Personalizing cancer treatments has long been heralded as a way to improve survivor rates and limit detrimental side effects. This is largely due to a particular patient’s level of sensitivity to the drugs prescribed. In an effort to better predict this sensitivity, researchers at MIT went digging through our DNA.
Presently, there are two tactics used for predicting the effectiveness of a particular cancer treatment. The first is done by performing laboratory tests on the tumor cells. The second involves screening for genetic mutations and gene activity levels related to drug sensitivity.
In an effort to provide more accurate and faster genetic information, the team at MIT used microarray analysis to simultaneously look at 20,000 genes in our DNA. Then, through the use of a computer algorithm, the genes most related to drug sensitivity were identified. In total, 48 genes were found to significantly effect a patient’s receptiveness to chemotherapy.
The research indicates that these 48 genes can be used to better predict the effectiveness of cancer treatments on specific patients. The process also benefits from being remarkably fast and easy to obtain. More importantly, the procedure improves the accuracy of sensitivity to 94 percent. Current practices are estimated to offer an accuracy of about 60 percent.
These results were taken by studying the blood samples of 24 diverse cancer patients. The team at MIT now hopes to expand the research to include hundreds of participants. Eventually, the procedure may lead to clinical trials.
Chemotherapy Gets Personal
A recent study sheds some insight into the background rates of mesothelioma over the past several decades in the United States. The study looked at patterns for males and females in five age groups.
According to the study performed by Exponent Inc., a health sciences practice in New York City, mesothelioma rates remained relatively constant for young individuals. Rates of older age groups declined overtime and male rates were about five times greater than female rates for individuals 60 years of age and older. Overall rates of mesothelioma were higher among large shipyard areas located on the West Coast. In total, the background rate of the deadly cancer was found to be around one individual per million for the American citizens below the age of 50. Estimations for older ages will require additional studies.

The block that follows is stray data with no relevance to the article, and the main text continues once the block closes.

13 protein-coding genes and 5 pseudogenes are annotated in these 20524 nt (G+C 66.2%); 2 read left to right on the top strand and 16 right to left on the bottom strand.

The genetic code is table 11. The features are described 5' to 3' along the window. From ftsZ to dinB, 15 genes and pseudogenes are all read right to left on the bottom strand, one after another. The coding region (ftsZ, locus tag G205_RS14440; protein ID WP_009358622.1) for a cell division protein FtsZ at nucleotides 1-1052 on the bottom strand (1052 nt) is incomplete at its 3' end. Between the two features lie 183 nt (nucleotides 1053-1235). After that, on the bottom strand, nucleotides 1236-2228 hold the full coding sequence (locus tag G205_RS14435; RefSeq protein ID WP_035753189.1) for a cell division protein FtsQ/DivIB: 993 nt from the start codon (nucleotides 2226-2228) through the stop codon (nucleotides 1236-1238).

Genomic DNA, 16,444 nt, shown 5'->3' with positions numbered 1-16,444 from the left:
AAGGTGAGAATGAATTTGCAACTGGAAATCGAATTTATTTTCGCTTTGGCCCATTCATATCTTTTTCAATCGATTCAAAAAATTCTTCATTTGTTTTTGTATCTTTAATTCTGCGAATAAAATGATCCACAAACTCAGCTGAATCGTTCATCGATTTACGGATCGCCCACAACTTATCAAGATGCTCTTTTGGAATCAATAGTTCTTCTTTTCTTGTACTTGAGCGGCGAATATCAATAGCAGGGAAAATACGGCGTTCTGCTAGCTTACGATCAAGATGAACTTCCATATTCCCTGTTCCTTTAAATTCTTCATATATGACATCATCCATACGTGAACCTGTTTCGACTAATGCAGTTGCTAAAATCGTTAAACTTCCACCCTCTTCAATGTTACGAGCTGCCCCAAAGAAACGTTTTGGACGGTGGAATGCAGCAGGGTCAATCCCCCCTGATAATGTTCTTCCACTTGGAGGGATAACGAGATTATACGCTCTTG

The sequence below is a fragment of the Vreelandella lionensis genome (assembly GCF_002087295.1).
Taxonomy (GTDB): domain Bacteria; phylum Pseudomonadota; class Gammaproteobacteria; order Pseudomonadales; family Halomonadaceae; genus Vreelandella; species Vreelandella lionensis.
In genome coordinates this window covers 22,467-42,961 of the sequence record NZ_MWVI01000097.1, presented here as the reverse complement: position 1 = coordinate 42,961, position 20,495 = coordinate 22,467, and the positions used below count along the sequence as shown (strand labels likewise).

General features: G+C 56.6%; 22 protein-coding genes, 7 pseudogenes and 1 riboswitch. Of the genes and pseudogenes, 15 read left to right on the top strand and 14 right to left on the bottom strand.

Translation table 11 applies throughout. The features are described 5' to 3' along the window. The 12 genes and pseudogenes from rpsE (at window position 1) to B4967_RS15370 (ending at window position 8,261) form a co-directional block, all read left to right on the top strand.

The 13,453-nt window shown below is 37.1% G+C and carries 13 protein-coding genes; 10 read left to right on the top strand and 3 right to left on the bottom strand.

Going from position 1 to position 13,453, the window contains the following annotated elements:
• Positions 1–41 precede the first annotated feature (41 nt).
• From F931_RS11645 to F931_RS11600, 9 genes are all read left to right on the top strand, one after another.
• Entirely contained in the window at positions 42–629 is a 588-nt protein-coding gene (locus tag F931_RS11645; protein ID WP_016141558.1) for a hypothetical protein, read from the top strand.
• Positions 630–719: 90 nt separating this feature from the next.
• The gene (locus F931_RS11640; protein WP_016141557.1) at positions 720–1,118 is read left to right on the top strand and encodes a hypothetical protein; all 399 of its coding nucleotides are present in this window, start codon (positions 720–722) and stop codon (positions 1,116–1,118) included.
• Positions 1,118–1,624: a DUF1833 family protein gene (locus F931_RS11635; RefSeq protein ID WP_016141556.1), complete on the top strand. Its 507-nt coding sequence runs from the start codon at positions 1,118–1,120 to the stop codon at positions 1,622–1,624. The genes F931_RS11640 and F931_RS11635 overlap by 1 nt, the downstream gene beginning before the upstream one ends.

The data for the study was collected via the National Cancer Institute’s Surveillance Epidemiology and End Results (SEER) registry and pertains to data collected between 1973 and 2002. SEER is a program dedicated to collecting and publishing cancer cases and survival data. The data they collect is exhaustive, and encompasses 26 percent of the United States population. The program has also taken considerable measures to unify the network of cancer registry systems so that population-based data may be more easily accessible. It is this accessibility that allowed the researchers to investigate these mesothelioma trends.
The International Mesothelioma Interest Group (IMIG) meets on a yearly basis to discuss cutting-edge news related to the deadly cancer known as malignant mesothelioma. Over the past few years, the IMIG has become increasingly confident and optimistic about current and upcoming mesothelioma treatment processes.
Key factors related to effective treatment of mesothelioma that the IMIG sites as important include early detection, reliable diagnosis, initiating proper staging procedures and effective post-treatment monitoring. Many recent advances have become accessible that assist these key aspects of treatment.
One such step is a procedure known as immunohistochemistry (IHC). This relatively new procedure greatly improves the accuracy of malignant mesothelioma diagnosis and has become a standardized step in the process. Imaging tactics have also improved. Researchers are particularly optimistic about CT scan imaging and its ability to deliver more accurate data about tumor size.
The IMIG is also excited about the prospects of screening biological markers. Recent studies have linked certain proteins – such as serum mesothelin-related protein (SMRP) – to an elevated risk for mesothelioma. Using biological markers to search for such proteins is expected to facilitate early detection and monitoring.
As new research findings continue to pour in, doctors and researchers continue to craft more effective ways to identify, treat and monitor malignant mesothelioma. These new tactics are leading the way towards improved survival rates and decreased chemotherapy side effects.